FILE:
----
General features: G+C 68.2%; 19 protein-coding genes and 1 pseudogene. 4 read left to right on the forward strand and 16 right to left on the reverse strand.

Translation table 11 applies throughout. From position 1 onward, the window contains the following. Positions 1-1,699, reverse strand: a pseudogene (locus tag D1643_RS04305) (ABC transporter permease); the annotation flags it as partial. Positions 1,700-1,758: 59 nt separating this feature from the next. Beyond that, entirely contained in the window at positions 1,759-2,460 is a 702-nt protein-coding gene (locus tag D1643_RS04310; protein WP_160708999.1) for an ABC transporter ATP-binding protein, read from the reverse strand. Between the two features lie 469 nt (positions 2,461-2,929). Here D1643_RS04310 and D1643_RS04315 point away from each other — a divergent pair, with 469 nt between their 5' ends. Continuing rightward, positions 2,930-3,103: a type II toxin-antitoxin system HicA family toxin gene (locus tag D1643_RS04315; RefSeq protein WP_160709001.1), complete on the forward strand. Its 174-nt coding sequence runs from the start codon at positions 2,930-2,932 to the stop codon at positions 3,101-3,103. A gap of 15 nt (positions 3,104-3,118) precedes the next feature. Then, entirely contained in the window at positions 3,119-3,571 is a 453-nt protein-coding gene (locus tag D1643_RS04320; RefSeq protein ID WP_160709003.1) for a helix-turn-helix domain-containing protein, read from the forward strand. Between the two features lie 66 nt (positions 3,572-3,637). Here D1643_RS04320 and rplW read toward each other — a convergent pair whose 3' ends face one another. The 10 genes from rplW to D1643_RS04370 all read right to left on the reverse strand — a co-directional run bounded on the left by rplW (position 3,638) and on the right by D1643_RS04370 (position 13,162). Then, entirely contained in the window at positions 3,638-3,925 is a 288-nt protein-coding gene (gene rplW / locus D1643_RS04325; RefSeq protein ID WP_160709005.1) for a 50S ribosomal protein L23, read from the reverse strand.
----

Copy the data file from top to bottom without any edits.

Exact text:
General features: G+C 68.2%; 19 protein-coding genes and 1 pseudogene. 4 read left to right on the forward strand and 16 right to left on the reverse strand.

Translation table 11 applies throughout. From position 1 onward, the window contains the following. Positions 1-1,699, reverse strand: a pseudogene (locus tag D1643_RS04305) (ABC transporter permease); the annotation flags it as partial. Positions 1,700-1,758: 59 nt separating this feature from the next. Beyond that, entirely contained in the window at positions 1,759-2,460 is a 702-nt protein-coding gene (locus tag D1643_RS04310; protein WP_160708999.1) for an ABC transporter ATP-binding protein, read from the reverse strand. Between the two features lie 469 nt (positions 2,461-2,929). Here D1643_RS04310 and D1643_RS04315 point away from each other — a divergent pair, with 469 nt between their 5' ends. Continuing rightward, positions 2,930-3,103: a type II toxin-antitoxin system HicA family toxin gene (locus tag D1643_RS04315; RefSeq protein WP_160709001.1), complete on the forward strand. Its 174-nt coding sequence runs from the start codon at positions 2,930-2,932 to the stop codon at positions 3,101-3,103. A gap of 15 nt (positions 3,104-3,118) precedes the next feature. Then, entirely contained in the window at positions 3,119-3,571 is a 453-nt protein-coding gene (locus tag D1643_RS04320; RefSeq protein ID WP_160709003.1) for a helix-turn-helix domain-containing protein, read from the forward strand. Between the two features lie 66 nt (positions 3,572-3,637). Here D1643_RS04320 and rplW read toward each other — a convergent pair whose 3' ends face one another. The 10 genes from rplW to D1643_RS04370 all read right to left on the reverse strand — a co-directional run bounded on the left by rplW (position 3,638) and on the right by D1643_RS04370 (position 13,162). Then, entirely contained in the window at positions 3,638-3,925 is a 288-nt protein-coding gene (gene rplW / locus D1643_RS04325; RefSeq protein ID WP_160709005.1) for a 50S ribosomal protein L23, read from the reverse strand.